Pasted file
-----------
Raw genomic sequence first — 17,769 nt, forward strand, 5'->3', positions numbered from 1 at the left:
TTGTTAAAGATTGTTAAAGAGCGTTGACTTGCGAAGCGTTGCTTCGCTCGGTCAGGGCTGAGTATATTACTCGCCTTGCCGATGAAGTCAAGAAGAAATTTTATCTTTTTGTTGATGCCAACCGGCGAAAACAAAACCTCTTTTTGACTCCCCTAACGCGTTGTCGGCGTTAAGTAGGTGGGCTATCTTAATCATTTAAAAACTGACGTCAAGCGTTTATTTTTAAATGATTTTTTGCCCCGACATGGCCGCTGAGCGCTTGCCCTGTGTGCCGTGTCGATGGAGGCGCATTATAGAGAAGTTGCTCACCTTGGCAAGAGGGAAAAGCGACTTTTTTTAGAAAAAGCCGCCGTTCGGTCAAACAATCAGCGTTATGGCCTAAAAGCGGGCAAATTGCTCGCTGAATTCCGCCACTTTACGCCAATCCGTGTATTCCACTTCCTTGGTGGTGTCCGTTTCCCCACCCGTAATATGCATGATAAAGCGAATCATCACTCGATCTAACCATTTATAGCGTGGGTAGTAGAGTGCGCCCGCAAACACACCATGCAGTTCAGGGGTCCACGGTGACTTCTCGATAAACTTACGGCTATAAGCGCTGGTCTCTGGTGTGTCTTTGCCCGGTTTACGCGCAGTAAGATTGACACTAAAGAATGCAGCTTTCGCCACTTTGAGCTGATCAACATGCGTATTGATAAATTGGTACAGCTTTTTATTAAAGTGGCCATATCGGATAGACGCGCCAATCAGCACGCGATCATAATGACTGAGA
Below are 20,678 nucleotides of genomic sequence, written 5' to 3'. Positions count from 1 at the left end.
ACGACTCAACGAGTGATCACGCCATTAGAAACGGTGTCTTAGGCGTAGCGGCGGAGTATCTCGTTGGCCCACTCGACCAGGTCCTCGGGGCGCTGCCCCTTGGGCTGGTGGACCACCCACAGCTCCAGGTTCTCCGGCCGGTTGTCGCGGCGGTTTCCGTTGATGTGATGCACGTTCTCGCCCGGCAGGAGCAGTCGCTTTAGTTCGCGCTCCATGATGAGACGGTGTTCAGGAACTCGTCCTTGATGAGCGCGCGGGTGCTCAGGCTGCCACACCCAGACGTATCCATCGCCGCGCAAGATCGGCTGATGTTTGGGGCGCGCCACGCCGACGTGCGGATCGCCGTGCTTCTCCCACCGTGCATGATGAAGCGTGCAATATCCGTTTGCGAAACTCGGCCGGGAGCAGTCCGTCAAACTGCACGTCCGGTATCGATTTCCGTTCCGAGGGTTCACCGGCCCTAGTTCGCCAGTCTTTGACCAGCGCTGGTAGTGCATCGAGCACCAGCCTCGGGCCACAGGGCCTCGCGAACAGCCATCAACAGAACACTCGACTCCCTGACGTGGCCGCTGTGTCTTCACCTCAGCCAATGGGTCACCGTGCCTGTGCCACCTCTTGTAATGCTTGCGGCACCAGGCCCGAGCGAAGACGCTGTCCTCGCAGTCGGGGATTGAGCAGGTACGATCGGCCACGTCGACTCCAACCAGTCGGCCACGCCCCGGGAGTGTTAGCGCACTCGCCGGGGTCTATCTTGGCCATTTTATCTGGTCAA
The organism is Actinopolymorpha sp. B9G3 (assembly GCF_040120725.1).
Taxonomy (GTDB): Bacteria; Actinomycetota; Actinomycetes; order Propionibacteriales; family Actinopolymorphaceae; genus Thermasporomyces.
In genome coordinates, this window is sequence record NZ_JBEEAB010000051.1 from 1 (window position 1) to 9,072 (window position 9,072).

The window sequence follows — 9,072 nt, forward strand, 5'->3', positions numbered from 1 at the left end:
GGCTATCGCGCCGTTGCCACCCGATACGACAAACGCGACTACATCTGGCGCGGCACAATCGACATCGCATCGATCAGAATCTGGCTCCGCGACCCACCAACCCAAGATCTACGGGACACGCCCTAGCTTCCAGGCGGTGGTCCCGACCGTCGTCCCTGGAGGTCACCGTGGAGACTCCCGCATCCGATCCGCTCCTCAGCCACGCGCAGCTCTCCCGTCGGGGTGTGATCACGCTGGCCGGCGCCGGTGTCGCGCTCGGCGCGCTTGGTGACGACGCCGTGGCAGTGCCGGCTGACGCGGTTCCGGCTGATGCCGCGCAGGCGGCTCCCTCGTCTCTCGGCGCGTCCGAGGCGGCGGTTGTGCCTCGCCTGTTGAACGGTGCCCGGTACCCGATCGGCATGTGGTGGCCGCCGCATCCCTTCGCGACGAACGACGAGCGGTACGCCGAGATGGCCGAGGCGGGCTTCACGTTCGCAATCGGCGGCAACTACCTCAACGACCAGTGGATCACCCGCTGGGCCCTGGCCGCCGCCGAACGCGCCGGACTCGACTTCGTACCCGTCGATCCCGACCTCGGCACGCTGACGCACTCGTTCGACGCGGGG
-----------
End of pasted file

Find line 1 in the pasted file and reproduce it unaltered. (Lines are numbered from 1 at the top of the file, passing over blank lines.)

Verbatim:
Raw genomic sequence first — 17,769 nt, forward strand, 5'->3', positions numbered from 1 at the left: